Skin peels work in harmony with our skin care products at the clinic and we would be happy to provide you with a unique skin care regime tailored to your skin’s requirements.

Picture of skin care products

Aftercare advice

Following your skin peel you may experience some redness on the treated areas accompanied by a warm glow.  This will last for several hours but should have settled by the following morning. 


Peeling starts to occur after 48 hours and might last 2-5 days, not all clients experience peeling although the treatment will still produce beneficial results.

Make-up or other skin care products not recommended by your practitioner should not be applied for at least 12 hours after your treatment.

DO NOT pick, peel, scrape, scratch or wax your skin as this may lead to infection, bleeding, pigment change, delayed recovery or scarring.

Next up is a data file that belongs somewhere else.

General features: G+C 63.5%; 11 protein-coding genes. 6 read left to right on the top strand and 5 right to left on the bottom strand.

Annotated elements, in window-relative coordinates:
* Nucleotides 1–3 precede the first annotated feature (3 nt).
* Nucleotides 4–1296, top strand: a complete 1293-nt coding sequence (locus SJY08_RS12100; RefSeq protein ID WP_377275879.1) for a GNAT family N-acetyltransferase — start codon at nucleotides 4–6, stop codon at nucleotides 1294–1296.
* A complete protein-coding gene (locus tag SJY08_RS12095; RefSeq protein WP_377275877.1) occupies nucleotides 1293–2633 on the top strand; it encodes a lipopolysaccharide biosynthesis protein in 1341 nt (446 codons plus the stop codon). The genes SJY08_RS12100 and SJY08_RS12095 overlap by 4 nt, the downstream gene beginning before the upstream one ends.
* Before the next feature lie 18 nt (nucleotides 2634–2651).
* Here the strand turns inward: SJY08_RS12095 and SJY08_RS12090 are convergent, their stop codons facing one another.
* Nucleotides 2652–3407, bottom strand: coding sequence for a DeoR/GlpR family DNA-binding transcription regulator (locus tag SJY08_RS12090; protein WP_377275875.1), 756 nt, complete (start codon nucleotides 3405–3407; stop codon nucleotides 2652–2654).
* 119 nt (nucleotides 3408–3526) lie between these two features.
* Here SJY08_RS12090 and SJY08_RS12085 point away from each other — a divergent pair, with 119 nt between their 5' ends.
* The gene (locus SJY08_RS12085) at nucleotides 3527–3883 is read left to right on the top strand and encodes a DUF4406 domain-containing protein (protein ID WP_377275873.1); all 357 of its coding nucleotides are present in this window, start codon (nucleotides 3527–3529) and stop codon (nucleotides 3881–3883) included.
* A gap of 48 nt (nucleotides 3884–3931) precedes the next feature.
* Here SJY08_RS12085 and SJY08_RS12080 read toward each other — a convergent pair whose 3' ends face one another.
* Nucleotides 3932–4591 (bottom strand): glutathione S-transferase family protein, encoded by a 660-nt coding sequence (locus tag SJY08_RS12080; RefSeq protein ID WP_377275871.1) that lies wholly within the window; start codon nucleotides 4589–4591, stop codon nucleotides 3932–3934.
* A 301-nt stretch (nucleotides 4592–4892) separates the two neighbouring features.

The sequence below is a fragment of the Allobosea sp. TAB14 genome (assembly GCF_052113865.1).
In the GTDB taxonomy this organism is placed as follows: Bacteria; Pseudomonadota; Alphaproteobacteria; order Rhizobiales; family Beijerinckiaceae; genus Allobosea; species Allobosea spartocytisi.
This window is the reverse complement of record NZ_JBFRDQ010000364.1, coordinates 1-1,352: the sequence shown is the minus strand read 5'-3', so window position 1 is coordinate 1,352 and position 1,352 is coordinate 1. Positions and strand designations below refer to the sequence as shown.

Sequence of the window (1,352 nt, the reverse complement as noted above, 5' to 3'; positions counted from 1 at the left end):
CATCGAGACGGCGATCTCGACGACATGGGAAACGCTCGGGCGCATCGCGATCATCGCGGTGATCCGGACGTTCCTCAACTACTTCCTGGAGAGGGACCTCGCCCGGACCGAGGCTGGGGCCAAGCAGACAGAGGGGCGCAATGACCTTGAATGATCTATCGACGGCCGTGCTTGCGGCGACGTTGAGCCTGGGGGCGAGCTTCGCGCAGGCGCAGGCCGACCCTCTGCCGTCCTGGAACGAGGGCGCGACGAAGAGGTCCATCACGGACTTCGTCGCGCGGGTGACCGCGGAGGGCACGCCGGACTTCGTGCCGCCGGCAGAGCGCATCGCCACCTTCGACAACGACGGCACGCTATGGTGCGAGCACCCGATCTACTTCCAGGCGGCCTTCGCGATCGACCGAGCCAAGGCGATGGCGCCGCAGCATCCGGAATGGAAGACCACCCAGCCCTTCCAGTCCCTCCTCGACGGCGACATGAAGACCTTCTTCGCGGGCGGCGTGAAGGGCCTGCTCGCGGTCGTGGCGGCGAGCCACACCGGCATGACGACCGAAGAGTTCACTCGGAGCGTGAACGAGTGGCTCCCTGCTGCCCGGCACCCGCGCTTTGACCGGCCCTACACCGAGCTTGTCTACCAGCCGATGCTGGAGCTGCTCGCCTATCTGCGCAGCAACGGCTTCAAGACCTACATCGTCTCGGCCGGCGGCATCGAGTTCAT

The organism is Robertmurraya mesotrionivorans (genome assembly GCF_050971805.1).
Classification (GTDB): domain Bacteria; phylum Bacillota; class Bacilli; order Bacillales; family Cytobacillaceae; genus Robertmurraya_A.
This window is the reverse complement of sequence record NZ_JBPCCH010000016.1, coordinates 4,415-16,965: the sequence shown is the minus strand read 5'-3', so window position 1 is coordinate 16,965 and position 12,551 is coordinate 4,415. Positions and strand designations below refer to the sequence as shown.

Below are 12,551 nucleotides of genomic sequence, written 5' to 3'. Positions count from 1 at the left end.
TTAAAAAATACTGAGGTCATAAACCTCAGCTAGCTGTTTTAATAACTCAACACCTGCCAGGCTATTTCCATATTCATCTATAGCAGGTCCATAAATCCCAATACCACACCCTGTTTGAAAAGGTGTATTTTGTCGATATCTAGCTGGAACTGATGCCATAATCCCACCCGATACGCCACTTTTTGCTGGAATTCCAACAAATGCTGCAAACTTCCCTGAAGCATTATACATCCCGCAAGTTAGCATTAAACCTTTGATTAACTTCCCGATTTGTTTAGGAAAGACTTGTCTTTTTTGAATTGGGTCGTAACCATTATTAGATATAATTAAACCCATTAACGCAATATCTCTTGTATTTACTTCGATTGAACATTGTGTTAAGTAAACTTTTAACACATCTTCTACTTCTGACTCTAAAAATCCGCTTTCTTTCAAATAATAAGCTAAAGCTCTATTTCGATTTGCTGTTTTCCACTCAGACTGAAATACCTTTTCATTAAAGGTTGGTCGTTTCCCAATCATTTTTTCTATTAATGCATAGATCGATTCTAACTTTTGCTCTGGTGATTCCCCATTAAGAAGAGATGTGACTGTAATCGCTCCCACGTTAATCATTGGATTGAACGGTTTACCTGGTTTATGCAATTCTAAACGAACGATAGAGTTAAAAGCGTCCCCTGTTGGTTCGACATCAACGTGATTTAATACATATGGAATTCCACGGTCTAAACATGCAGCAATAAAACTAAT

Avoid abrasive sponges or exfoliation for 1 week after treatment.

Avoid other cosmetic procedures without the specific guidance of your practitioner, including waxing or electrolysis.

Avoid hairdressing and beauty treatments using active chemicals including facials brow and hair tinting.

Wash with a very mild soap, rinse with warm water and remember to moisturise regularly following the treatment as you may experience some dryness for a few days.

Avoid sun-exposure and use a broad spectrum (UVA and UVB) sun-cream of at least SPF30 for at least a week.

Avoid the use of alpha and beta-hydroxy acids, retinoids, retinols, fragranced products and any creams that are in any way irritating for at least a week.

For the best results we recommend a course of 6 treatments at intervals of 2 weeks.

Remember – cleanse, moisturise & protect! The use of a serum may enhance your result.

What do chemical peels do?

Chemical peeling agents resurface the skin by inducing a controlled superficial wound and thus removes superficial layers of the skin.
As a result, chemical peels promote the growth of a new healthy top skin layer and improves skin problems like hyperpigmentation, fine lines and wrinkles, uneven texture, large pores and skin impurities.